For those who prefer to gather the various aquatic denizens of Eorzea, patch 5.2 introduces the all new ocean fishing activity. Every two real-time hours, fishers of any level can board a ship from Limsa that sails around the coastal waters of La Noscea. The voyage consists of three stops, and each stop gives you seven minutes to catch as many fish as you can. Points are awarded based on the type and quality of the fish you catch, and reaching certain thresholds rewards you with titles, a minion, and even a horrifying shark mount. The nice thing about ocean fishing is that it's a relatively short activity that gives a lot of experience. Lower-leveled fishers can expect to level up several times per voyage, so if you're like me and ignored fisher until your other gatherers were leveled, this is a great way to catch up. The not so nice thing about ocean fishing is that you're basically on a floating casino. The only way to rack up lots of points is to find spectral currents by catching certain unique types of fish, but even if you catch one of these special fish, you only have a chance to spawn the current. So whether you do well enough to earn the various collectible rewards is pretty much entirely up to RNG.

Gatherers are also a big part of patch 5.21's ongoing Ishgardian Restoration. The new leg of reconstruction requires new materials, and most of these can only be found in the Diadem. Originally a form of large-scale content focused on battle classes, the Diadem has been reworked for gatherers only. As long as you have a gatherer at level 10 or above, you can enter and collect materials from various nodes and fishing spots. As you gather, you build up compressed aether, which can be shot from a bazooka-like device at the various non-aggressive monsters that roam the region, instantly slaying them and showering you with a huge helping of materials. Once you've gathered to your heart's content, you must take your haul back to the Firmament to have it appraised, which gets you skybuilders' scrip and allows you to use the materials you've collected in crafting (or you can just sell them on the market board).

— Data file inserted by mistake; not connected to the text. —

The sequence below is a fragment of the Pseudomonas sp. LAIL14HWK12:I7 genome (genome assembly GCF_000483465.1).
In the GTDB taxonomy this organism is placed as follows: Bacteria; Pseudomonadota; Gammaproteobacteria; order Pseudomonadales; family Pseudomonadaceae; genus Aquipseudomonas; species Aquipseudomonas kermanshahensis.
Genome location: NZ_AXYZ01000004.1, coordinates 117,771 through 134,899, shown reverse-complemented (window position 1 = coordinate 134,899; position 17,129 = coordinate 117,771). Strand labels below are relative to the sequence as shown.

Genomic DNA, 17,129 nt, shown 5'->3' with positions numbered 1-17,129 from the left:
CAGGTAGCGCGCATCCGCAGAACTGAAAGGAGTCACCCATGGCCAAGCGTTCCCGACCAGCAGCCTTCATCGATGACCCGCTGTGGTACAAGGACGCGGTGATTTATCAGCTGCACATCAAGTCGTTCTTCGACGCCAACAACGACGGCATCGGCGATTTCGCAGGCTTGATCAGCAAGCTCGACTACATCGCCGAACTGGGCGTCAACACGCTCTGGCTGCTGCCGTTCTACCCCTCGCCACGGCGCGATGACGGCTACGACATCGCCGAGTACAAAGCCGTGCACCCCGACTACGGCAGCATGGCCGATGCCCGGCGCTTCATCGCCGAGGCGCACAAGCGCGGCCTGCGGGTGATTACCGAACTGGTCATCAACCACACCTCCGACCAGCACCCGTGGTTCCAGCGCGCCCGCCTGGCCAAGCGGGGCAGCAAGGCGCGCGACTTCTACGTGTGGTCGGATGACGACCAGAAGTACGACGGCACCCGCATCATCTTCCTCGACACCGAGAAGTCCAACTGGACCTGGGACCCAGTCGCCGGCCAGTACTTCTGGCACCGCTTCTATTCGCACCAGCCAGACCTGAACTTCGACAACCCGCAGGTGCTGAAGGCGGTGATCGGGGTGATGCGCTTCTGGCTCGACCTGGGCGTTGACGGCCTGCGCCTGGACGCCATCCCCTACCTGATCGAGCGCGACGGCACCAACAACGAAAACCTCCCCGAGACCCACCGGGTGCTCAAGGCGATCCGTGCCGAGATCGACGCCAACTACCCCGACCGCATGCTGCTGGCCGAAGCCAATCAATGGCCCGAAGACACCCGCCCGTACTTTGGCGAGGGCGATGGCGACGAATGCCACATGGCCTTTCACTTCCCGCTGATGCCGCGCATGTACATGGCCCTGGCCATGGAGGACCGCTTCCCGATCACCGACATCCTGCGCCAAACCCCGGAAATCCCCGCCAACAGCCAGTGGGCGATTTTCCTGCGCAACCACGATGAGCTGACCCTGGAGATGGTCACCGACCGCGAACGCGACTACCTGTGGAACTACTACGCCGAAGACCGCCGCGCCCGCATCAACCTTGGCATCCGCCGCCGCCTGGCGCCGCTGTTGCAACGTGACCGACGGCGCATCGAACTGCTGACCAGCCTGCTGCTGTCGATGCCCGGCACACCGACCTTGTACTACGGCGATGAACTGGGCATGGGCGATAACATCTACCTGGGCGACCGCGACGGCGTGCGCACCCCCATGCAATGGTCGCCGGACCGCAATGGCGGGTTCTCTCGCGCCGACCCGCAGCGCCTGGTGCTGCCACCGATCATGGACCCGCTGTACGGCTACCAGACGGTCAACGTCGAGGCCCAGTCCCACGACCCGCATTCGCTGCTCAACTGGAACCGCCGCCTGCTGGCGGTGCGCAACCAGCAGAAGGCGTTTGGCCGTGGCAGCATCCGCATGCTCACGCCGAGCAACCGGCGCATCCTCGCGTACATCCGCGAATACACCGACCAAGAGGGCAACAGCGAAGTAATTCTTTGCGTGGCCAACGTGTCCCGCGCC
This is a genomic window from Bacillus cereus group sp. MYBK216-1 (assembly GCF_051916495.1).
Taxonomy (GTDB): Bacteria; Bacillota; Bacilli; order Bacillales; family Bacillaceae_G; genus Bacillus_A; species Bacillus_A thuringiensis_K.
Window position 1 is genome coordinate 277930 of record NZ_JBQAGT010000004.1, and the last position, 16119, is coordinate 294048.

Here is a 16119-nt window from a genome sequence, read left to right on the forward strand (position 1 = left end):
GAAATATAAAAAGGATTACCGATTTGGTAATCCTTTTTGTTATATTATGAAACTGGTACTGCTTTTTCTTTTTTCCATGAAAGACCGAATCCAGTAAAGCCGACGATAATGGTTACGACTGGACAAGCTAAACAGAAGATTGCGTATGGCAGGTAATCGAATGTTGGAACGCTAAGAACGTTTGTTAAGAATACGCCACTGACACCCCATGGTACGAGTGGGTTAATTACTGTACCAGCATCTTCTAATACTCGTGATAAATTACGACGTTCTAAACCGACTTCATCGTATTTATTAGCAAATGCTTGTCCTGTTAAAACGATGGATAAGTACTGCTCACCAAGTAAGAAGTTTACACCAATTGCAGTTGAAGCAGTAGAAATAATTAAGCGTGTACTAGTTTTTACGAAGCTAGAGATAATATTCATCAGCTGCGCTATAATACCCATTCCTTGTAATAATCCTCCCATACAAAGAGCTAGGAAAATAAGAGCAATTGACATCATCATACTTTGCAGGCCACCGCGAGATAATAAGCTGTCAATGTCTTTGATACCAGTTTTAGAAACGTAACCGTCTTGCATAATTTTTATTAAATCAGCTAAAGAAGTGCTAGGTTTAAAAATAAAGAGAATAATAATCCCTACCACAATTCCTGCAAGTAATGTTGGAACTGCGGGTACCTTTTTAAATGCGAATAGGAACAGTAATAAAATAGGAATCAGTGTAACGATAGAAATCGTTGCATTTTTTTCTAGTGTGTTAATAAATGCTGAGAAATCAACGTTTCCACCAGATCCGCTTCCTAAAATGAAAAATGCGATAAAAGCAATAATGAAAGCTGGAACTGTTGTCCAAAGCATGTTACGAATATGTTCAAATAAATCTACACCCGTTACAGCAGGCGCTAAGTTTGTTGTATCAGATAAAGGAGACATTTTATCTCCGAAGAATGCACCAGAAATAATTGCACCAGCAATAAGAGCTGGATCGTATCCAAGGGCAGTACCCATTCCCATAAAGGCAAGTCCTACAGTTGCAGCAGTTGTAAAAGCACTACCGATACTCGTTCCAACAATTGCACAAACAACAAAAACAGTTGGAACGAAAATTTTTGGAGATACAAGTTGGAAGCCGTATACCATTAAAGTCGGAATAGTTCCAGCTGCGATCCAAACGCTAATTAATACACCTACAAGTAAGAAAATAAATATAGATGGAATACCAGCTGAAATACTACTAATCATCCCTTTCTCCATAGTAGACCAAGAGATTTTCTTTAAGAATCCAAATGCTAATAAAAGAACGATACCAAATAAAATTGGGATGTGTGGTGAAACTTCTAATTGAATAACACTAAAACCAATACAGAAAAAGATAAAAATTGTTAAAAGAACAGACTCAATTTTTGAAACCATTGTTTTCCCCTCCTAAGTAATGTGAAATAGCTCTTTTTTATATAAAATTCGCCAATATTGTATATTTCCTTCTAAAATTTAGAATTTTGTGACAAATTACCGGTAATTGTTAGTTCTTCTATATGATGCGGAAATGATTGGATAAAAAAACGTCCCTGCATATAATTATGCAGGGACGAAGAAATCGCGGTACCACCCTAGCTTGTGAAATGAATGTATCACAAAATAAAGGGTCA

The crafting portion of the Ishgardian Restoration is mostly the same as in patch 5.11. The recipes are new, but you still turn them in for skybuilders' scrip and a healthy dose of EXP. Once your server turns in enough crafts, a group FATE will spawn, which sadly is the same variety of "click here" and repeat that we saw in 5.11. What's new this time around are the ranking system, expert crafts, and Kupo of Fortune. High-level crafts and gathering earn you points, which are tallied among all players, and those on top each season will receive special prizes. Expert crafts are the new fiendishly difficult crafts for max-level players to attempt in order to boost their ranking. Macros can't be used with these crafts, and there are new conditions exclusive to these recipes that change how you strategize the crafting process. Finally, Kupo of Fortune is a new feature that rewards players turning in certain crafted items with a game of chance. Handing over specially marked crafts earns you stamps on up to ten Kupo of Fortune cards. Once you have collected five stamps, you can turn the card in and play what is essentially Eorzean Scratch Off. Prizes vary from mounts and minions to housing items and more, but unlike real-life scratch off games, you are guaranteed to get at least something, even if it is a consolation prize. I do wish that gatherers could participate in this, but it is still a neat thing that encourages and rewards participation in the Ishgardian Restoration.

Overall, 5.2 is yet another good FFXIV patch, but the star is absolutely the new fights and excellent new music. The main story continues to set the board for what should hopefully be an exciting patch 5.3, but let's just say we really need that mid-expansion climax after two slower patches. In the meantime, players will have their hands full with Ruby Weapon, the new raid tier, and lots of gathering, so the next three months should pass by quickly.


This review is based on a free review copy provided to RPGFan by the developer. This relationship in no way influenced the reviewer's opinion of the game or its final score.



© 2020 Square Enix. All rights reserved.

RPGFan